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Myth 9 Egg yolks will give you a heart attack

Those poor egg yolks have been getting a bum rap for decades. They’ve been targeted for increasing cholesterol levels, promoting heart disease, and wreaking havoc on your waistline.

Why all the hate? Years ago, researchers identified a correlation between dietary cholesterol from sources like egg yolks and elevated blood cholesterol levels. Elevated cholesterol levels can lead to hypertension and cardiovascular disease, thus the cultural ban on egg yolks and the start of the “egg white only” movement.

There’s nothing wrong with eating egg whites; they’re an excellent low-calorie source of protein. But forgoing the yolk means you’re missing out on a ton of nutritional benefits. One whole egg contains around 7 grams of complete protein, and including the yolk makes it a better source of heart-healthy nutrients like omega-3s, B vitamins, and choline.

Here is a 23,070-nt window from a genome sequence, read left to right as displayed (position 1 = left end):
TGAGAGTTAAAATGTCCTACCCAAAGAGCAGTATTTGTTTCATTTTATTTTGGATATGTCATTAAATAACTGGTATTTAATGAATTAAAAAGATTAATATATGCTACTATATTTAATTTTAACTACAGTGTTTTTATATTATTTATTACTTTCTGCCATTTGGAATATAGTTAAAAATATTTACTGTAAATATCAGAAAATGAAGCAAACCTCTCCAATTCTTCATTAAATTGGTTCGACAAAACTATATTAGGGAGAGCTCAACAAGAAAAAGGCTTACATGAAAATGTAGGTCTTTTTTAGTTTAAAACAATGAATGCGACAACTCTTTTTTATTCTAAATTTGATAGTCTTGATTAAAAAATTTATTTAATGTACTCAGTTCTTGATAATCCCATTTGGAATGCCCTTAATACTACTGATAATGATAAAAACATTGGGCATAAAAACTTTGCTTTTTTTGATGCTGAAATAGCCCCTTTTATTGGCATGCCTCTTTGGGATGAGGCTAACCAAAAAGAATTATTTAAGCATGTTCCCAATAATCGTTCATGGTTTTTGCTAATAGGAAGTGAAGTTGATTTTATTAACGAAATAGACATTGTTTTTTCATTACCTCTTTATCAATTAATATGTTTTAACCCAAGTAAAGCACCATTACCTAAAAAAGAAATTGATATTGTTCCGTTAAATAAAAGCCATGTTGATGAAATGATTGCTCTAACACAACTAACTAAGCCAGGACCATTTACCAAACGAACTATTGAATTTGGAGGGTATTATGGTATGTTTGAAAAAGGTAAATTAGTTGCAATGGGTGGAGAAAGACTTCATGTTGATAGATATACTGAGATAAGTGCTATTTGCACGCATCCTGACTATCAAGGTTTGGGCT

Although egg yolks contain about 185 milligrams of cholesterol, there are no controlled studies to date showing whole-egg consumption increases the risk of cardiovascular disease. In fact, one study conducted at the University of Connecticut found eggs yolks actually helped to increase levels of high-density lipoprotein (HDL, the “good” cholesterol).12

While observational studies may suggest a link between heart disease and egg consumption, it seems as though the real culprit in high cholesterol levels is the overconsumption of saturated fats and trans fats. Trans fats are often found in commercial baked goods and heavily processed fast foods.

As long as you haven’t been advised to limit dietary cholesterol by your doctor for a specific reason, there’s no reason to fear a couple of whole eggs a day. Shout it from the rooftops!

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